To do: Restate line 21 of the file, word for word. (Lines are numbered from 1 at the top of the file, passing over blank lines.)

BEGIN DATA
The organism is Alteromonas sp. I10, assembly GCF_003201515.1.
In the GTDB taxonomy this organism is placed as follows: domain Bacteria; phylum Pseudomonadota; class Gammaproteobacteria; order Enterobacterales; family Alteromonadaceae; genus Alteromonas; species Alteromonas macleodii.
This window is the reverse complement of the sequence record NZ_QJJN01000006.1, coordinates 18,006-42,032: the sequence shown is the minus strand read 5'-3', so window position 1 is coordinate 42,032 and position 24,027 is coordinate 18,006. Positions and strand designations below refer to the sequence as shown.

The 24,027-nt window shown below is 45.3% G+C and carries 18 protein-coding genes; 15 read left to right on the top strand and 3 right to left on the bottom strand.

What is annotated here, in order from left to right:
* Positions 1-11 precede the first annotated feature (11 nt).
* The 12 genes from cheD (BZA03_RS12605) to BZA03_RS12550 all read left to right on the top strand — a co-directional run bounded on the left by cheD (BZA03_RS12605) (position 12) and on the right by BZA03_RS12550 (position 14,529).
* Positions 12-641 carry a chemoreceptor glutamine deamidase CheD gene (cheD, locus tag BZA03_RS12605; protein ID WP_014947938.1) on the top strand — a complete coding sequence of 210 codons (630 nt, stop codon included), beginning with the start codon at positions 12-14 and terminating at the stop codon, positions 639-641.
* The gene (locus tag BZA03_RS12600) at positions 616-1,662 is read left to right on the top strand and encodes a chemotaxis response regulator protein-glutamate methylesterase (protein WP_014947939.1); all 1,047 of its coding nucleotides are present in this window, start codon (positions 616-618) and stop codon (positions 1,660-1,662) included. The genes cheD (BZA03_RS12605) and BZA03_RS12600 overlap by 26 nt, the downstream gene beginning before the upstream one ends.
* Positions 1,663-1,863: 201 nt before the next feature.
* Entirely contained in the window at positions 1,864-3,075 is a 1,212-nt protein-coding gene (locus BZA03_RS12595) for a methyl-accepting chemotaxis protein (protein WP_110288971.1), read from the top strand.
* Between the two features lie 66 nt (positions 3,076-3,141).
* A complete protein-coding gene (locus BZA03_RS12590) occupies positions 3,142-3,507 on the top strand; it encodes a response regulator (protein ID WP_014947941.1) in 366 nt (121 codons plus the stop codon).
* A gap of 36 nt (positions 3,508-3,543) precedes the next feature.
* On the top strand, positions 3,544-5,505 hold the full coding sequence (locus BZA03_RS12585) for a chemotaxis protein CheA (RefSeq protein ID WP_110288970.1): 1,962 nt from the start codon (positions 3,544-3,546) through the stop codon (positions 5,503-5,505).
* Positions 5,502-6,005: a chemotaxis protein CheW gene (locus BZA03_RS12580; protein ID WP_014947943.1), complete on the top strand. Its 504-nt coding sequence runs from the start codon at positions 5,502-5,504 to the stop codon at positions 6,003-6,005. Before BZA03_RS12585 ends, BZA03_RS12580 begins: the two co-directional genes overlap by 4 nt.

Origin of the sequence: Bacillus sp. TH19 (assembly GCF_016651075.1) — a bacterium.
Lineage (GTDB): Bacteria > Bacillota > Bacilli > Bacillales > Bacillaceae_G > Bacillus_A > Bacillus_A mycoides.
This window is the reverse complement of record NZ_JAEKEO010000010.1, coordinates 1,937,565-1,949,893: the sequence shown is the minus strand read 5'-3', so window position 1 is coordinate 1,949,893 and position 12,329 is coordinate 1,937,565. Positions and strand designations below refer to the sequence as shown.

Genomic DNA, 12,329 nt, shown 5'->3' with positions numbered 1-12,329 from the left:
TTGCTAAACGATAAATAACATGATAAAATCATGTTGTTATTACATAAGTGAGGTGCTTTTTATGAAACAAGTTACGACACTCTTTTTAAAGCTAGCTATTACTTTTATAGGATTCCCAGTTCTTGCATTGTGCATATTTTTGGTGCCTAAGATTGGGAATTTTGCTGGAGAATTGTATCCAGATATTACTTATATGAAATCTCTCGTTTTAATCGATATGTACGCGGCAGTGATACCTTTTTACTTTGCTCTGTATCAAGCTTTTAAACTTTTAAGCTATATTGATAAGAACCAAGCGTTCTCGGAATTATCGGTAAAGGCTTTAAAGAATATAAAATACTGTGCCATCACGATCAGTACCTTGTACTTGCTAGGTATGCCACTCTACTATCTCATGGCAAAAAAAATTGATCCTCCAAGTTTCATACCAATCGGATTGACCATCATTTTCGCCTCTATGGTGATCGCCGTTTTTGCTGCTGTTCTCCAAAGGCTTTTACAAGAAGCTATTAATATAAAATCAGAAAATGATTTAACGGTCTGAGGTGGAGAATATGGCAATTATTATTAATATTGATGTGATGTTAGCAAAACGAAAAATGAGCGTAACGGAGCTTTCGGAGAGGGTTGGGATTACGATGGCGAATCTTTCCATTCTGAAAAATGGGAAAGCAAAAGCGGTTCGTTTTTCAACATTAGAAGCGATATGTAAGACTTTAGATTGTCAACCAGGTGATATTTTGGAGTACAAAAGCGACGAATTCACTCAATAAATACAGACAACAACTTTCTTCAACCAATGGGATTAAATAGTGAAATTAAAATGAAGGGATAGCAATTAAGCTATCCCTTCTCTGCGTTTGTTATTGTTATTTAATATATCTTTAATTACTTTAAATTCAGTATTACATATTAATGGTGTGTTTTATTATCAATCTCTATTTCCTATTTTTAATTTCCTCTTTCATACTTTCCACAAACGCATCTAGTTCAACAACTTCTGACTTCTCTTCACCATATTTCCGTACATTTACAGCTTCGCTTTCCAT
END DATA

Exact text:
TTGCTAAACGATAAATAACATGATAAAATCATGTTGTTATTACATAAGTGAGGTGCTTTTTATGAAACAAGTTACGACACTCTTTTTAAAGCTAGCTATTACTTTTATAGGATTCCCAGTTCTTGCATTGTGCATATTTTTGGTGCCTAAGATTGGGAATTTTGCTGGAGAATTGTATCCAGATATTACTTATATGAAATCTCTCGTTTTAATCGATATGTACGCGGCAGTGATACCTTTTTACTTTGCTCTGTATCAAGCTTTTAAACTTTTAAGCTATATTGATAAGAACCAAGCGTTCTCGGAATTATCGGTAAAGGCTTTAAAGAATATAAAATACTGTGCCATCACGATCAGTACCTTGTACTTGCTAGGTATGCCACTCTACTATCTCATGGCAAAAAAAATTGATCCTCCAAGTTTCATACCAATCGGATTGACCATCATTTTCGCCTCTATGGTGATCGCCGTTTTTGCTGCTGTTCTCCAAAGGCTTTTACAAGAAGCTATTAATATAAAATCAGAAAATGATTTAACGGTCTGAGGTGGAGAATATGGCAATTATTATTAATATTGATGTGATGTTAGCAAAACGAAAAATGAGCGTAACGGAGCTTTCGGAGAGGGTTGGGATTACGATGGCGAATCTTTCCATTCTGAAAAATGGGAAAGCAAAAGCGGTTCGTTTTTCAACATTAGAAGCGATATGTAAGACTTTAGATTGTCAACCAGGTGATATTTTGGAGTACAAAAGCGACGAATTCACTCAATAAATACAGACAACAACTTTCTTCAACCAATGGGATTAAATAGTGAAATTAAAATGAAGGGATAGCAATTAAGCTATCCCTTCTCTGCGTTTGTTATTGTTATTTAATATATCTTTAATTACTTTAAATTCAGTATTACATATTAATGGTGTGTTTTATTATCAATCTCTATTTCCTATTTTTAATTTCCTCTTTCATACTTTCCACAAACGCATCTAGTTCAACAACTTCTGACTTCTCTTCACCATATTTCCGTACATTTACAGCTTCGCTTTCCAT